READ MORE: JLR owner to build £4bn battery factory in UK by 2026
Speaking to Autocar, JLR boss Adrian Mardell doesn’t believe a change in policy on 2030 will impact JLR’s strategy as “the plans have been set and are clear”.
He added: “The reality is they were set more than two years ago and the plans will stay the same even if conversations are going on [about changing the 2030 date].
“Aston Martin exemption” to 2030 ban
The government is also contemplating an “Aston Martin exemption” to the car sales deadline, reports the Times, which would mean low-volume car makers would be given longer to switch to electric vehicles.
This follows Autocar’s report in February that European Union law makers had confirmed these ‘niche’ manufacturers may continue to sell ICE cars in the EU after the 2035 ban (when Europe will also go EV-only).
READ MORE: EU’s 2035 ban exemption gives small UK sports car makers lifeline
Manufacturers that register fewer than 1000 cars annually will be exempt from the ban.
This is something also being considered by the UK government. Back in February, a spokesperson for the Department for Transport told Autocar it didn’t rule out the prospect that this could be included.
Rishi Sunak’s car ban comments criticised
The prime minister’s comments in July that hinted that ban could be pushed back were criticised by member of the automotive industry
One of those is the body that represents the UK’s electric charge point operators.
ChargeUK said its members have “committed over £6 billion to roll out EV infrastructure in all parts of the UK at an unprecedented rate” as part of the ZEV mandate.
This has “created good, sustainable jobs, supporting the switch to EVs and thereby reducing emissions and improving air quality for all”.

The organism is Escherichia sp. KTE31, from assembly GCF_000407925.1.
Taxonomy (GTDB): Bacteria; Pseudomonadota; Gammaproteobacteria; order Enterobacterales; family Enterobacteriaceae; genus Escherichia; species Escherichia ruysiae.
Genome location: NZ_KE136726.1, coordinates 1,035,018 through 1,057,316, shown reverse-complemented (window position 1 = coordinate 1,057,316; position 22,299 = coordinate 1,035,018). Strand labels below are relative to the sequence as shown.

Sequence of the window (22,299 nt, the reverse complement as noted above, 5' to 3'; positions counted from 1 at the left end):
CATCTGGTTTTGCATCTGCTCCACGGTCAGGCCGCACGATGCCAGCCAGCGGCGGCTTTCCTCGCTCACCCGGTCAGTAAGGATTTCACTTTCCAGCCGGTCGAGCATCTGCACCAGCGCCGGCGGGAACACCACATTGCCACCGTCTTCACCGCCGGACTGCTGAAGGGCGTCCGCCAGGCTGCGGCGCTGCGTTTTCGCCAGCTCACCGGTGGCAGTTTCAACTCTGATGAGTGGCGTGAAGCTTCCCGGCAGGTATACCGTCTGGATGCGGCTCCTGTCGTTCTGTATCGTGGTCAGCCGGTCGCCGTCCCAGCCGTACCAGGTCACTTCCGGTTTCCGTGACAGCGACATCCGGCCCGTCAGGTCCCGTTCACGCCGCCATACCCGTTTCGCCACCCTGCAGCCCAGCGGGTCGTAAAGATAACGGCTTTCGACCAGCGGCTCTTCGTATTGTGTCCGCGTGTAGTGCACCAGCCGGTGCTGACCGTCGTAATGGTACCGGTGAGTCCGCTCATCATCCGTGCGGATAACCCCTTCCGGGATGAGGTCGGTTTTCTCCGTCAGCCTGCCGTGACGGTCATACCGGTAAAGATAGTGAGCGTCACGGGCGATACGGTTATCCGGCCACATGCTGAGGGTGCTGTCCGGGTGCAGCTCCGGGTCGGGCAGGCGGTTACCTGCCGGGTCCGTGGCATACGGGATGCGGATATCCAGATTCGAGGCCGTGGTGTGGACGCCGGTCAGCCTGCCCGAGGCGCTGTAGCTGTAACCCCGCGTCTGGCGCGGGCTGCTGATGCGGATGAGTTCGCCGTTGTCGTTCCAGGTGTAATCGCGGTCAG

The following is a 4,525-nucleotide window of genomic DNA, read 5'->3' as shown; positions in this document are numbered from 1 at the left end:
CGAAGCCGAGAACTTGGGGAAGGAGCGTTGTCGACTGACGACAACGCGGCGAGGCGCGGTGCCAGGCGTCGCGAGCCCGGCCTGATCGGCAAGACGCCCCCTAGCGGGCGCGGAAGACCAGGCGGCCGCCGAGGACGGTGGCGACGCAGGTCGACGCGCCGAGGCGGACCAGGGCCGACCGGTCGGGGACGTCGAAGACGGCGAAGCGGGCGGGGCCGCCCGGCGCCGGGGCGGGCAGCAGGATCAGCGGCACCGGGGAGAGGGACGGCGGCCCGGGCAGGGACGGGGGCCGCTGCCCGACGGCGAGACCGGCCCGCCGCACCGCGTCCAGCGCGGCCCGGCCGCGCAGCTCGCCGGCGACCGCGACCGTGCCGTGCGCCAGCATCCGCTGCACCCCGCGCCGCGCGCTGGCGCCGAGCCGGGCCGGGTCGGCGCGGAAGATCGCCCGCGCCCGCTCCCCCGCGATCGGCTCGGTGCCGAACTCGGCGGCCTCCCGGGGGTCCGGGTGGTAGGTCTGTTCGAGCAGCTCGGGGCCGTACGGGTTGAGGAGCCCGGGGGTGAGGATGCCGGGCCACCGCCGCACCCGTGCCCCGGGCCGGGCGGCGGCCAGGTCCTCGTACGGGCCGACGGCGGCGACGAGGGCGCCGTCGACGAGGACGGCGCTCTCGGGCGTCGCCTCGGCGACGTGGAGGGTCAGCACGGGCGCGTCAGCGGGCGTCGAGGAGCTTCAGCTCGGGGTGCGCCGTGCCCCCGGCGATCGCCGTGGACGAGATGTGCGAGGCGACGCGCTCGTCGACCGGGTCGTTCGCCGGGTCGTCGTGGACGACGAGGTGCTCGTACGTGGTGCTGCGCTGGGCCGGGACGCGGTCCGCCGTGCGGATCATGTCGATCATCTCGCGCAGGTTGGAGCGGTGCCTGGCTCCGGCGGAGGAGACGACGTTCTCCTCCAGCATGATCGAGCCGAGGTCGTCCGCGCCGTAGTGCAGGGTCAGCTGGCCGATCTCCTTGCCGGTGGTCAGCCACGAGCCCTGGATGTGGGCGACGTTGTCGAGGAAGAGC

It added: “If the government fails to stand firm to its commitments, this investment and the supply of EVs entering the market will be at risk.
“ChargeUK members are already providing the infrastructure to support the electrification of transport and to usher in a cleaner future. ChargeUK members are committed to making the UK the best place to own and charge an EV and key to that is having the right charging infrastructure in the right place.”
Another to launch heavy criticism was Instavolt, who called the comments “completely unacceptable”.
CEO Adrian Keen said: “The timing of these calls is particularly eye raising given the wildfires in Rhodes and record-breaking temperatures this week. It shows a lack of ambition and selfishness from politicians who somehow seem to forget the climate crisis isn’t on the way, it is already here.
“These pledges and their outcomes will provide tangible improvements and help clean up dirty air. We know these policies aren’t always easy to deliver on, but they are integral to the delivery of sustainable transport in polluting cities and towns.
“Without government advocacy and support, consumer confidence will continue to dwindle when we need it most. The government said they would “Build Back Green” – these rumblings fly in the face of these pledges.”
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